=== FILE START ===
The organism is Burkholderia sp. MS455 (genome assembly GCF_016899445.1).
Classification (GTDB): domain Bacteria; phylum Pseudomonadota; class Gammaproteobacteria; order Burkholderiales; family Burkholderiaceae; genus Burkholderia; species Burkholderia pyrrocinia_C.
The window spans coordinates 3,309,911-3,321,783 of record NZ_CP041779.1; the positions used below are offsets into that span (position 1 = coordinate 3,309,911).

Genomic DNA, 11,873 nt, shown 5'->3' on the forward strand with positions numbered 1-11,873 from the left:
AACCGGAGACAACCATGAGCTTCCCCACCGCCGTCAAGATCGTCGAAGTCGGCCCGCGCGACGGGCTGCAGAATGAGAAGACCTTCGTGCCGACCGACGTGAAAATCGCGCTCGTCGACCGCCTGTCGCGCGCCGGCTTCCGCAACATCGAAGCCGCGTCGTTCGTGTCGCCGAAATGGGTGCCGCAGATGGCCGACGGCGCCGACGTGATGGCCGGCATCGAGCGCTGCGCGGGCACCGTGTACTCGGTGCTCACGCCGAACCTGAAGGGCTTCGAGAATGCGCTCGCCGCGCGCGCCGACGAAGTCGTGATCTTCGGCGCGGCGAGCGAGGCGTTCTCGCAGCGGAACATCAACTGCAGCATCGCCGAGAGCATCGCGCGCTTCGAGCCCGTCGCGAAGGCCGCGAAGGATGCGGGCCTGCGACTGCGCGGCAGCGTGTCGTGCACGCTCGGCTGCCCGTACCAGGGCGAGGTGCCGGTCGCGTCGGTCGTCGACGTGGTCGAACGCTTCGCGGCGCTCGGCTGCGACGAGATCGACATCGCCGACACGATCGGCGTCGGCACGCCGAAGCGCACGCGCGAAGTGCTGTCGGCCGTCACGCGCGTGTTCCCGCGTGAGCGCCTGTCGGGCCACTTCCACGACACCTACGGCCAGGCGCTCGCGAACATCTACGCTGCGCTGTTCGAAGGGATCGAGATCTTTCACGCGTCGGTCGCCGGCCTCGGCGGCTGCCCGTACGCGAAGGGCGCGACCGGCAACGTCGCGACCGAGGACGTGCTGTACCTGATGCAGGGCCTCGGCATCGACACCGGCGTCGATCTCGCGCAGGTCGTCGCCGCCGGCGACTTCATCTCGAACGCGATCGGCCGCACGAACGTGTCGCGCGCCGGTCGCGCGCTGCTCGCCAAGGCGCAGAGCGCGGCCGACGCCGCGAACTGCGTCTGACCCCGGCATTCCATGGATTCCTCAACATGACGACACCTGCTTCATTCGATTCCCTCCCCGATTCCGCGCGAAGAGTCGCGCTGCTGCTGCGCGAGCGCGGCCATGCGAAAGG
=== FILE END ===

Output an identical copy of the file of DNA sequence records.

The organism is Burkholderia sp. MS455 (genome assembly GCF_016899445.1).
Classification (GTDB): domain Bacteria; phylum Pseudomonadota; class Gammaproteobacteria; order Burkholderiales; family Burkholderiaceae; genus Burkholderia; species Burkholderia pyrrocinia_C.
The window spans coordinates 3,309,911-3,321,783 of record NZ_CP041779.1; the positions used below are offsets into that span (position 1 = coordinate 3,309,911).

Genomic DNA, 11,873 nt, shown 5'->3' on the forward strand with positions numbered 1-11,873 from the left:
AACCGGAGACAACCATGAGCTTCCCCACCGCCGTCAAGATCGTCGAAGTCGGCCCGCGCGACGGGCTGCAGAATGAGAAGACCTTCGTGCCGACCGACGTGAAAATCGCGCTCGTCGACCGCCTGTCGCGCGCCGGCTTCCGCAACATCGAAGCCGCGTCGTTCGTGTCGCCGAAATGGGTGCCGCAGATGGCCGACGGCGCCGACGTGATGGCCGGCATCGAGCGCTGCGCGGGCACCGTGTACTCGGTGCTCACGCCGAACCTGAAGGGCTTCGAGAATGCGCTCGCCGCGCGCGCCGACGAAGTCGTGATCTTCGGCGCGGCGAGCGAGGCGTTCTCGCAGCGGAACATCAACTGCAGCATCGCCGAGAGCATCGCGCGCTTCGAGCCCGTCGCGAAGGCCGCGAAGGATGCGGGCCTGCGACTGCGCGGCAGCGTGTCGTGCACGCTCGGCTGCCCGTACCAGGGCGAGGTGCCGGTCGCGTCGGTCGTCGACGTGGTCGAACGCTTCGCGGCGCTCGGCTGCGACGAGATCGACATCGCCGACACGATCGGCGTCGGCACGCCGAAGCGCACGCGCGAAGTGCTGTCGGCCGTCACGCGCGTGTTCCCGCGTGAGCGCCTGTCGGGCCACTTCCACGACACCTACGGCCAGGCGCTCGCGAACATCTACGCTGCGCTGTTCGAAGGGATCGAGATCTTTCACGCGTCGGTCGCCGGCCTCGGCGGCTGCCCGTACGCGAAGGGCGCGACCGGCAACGTCGCGACCGAGGACGTGCTGTACCTGATGCAGGGCCTCGGCATCGACACCGGCGTCGATCTCGCGCAGGTCGTCGCCGCCGGCGACTTCATCTCGAACGCGATCGGCCGCACGAACGTGTCGCGCGCCGGTCGCGCGCTGCTCGCCAAGGCGCAGAGCGCGGCCGACGCCGCGAACTGCGTCTGACCCCGGCATTCCATGGATTCCTCAACATGACGACACCTGCTTCATTCGATTCCCTCCCCGATTCCGCGCGAAGAGTCGCGCTGCTGCTGCGCGAGCGCGGCCATGCGAAAGG